In this essay, I argue that the concept of masculinity that was first developed in Bateson's Naven, his 1936 monograph about ritual and society among the Iatmul, a New Guinea people, was an originary moment for the constructivist position that has come to hold sway, not only over masculinity studies in Melanesia in specific, but over masculinity studies in general. My thesis, however, advances a more definite claim: Bateson's prescient view of gender did not come to theoretical maturity in masculinity studies, either areally, or more broadly defined, for another 50 years, when it was given new articulation by Marilyn Strathern in The Gender of the Gift (1988).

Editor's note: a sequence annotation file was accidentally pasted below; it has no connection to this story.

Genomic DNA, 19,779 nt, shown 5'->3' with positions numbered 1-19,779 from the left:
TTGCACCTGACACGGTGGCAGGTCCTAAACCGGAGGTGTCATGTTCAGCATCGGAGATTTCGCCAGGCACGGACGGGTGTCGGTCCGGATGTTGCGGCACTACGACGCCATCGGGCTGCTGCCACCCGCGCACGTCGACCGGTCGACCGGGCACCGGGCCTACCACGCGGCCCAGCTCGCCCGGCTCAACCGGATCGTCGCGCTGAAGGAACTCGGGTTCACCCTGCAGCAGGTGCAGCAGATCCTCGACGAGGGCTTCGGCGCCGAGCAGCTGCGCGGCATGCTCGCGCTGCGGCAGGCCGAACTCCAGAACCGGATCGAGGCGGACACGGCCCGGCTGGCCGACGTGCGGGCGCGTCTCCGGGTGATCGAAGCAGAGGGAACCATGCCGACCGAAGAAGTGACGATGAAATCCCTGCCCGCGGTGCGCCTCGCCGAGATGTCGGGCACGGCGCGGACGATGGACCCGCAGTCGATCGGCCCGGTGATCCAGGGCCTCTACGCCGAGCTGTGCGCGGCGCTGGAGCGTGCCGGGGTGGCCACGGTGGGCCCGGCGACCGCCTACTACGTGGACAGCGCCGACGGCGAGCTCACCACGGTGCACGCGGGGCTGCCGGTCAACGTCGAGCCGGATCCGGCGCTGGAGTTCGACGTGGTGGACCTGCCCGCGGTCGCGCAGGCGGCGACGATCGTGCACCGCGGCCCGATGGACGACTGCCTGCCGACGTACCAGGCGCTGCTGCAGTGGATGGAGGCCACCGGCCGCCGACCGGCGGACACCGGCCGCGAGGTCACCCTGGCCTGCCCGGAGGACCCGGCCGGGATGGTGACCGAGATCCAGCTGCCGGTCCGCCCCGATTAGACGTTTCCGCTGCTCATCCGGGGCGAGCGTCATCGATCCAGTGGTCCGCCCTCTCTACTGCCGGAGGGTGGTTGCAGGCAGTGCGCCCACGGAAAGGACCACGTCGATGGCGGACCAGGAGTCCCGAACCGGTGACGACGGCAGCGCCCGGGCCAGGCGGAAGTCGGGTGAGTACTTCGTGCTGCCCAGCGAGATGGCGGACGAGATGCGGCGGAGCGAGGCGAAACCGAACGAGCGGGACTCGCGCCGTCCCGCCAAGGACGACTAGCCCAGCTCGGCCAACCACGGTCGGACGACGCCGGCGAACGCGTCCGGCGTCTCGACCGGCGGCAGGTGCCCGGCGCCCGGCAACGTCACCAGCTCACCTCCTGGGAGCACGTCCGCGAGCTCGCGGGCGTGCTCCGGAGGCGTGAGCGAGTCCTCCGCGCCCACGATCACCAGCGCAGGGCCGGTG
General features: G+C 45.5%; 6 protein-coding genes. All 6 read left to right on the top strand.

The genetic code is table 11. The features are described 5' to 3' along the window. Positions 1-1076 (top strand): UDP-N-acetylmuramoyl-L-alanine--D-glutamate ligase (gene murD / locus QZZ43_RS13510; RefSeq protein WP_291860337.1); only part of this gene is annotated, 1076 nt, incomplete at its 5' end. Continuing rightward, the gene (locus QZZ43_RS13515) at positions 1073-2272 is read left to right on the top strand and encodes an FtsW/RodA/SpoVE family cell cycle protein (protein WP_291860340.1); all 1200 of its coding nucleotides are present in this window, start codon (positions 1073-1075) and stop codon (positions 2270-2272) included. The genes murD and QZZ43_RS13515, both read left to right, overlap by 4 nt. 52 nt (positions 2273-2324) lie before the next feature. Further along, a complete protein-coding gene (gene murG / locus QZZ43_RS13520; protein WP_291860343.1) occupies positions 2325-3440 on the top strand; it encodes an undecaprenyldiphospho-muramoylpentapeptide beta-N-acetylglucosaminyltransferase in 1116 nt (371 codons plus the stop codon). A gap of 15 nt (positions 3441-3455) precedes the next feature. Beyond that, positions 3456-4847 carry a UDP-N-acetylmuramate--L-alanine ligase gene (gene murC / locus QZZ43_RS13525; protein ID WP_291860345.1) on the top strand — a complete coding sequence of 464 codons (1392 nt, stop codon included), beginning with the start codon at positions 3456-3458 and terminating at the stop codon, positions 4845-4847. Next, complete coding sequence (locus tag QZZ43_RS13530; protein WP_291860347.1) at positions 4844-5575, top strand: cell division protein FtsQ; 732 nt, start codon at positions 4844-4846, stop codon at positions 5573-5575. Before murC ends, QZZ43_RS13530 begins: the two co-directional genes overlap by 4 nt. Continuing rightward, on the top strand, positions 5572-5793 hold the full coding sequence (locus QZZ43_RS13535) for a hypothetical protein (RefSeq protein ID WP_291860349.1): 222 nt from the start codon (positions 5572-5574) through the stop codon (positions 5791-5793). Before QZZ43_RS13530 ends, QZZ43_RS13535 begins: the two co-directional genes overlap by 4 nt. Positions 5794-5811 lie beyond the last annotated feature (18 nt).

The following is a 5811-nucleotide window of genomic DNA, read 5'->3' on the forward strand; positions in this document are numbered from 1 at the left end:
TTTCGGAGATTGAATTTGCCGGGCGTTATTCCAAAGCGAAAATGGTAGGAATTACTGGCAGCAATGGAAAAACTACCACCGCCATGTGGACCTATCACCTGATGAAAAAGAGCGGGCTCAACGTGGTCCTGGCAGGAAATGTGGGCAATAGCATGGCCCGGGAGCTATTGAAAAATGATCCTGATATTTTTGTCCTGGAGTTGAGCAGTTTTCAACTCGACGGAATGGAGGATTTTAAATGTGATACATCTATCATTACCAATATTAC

|Translated title of the contribution||What makes a man? Rereading Naven and the gender of the gift|
|Number of pages||25|
|State||Published - Mar 23 2010|
- Gregory Bateson
- Marilyn Strathern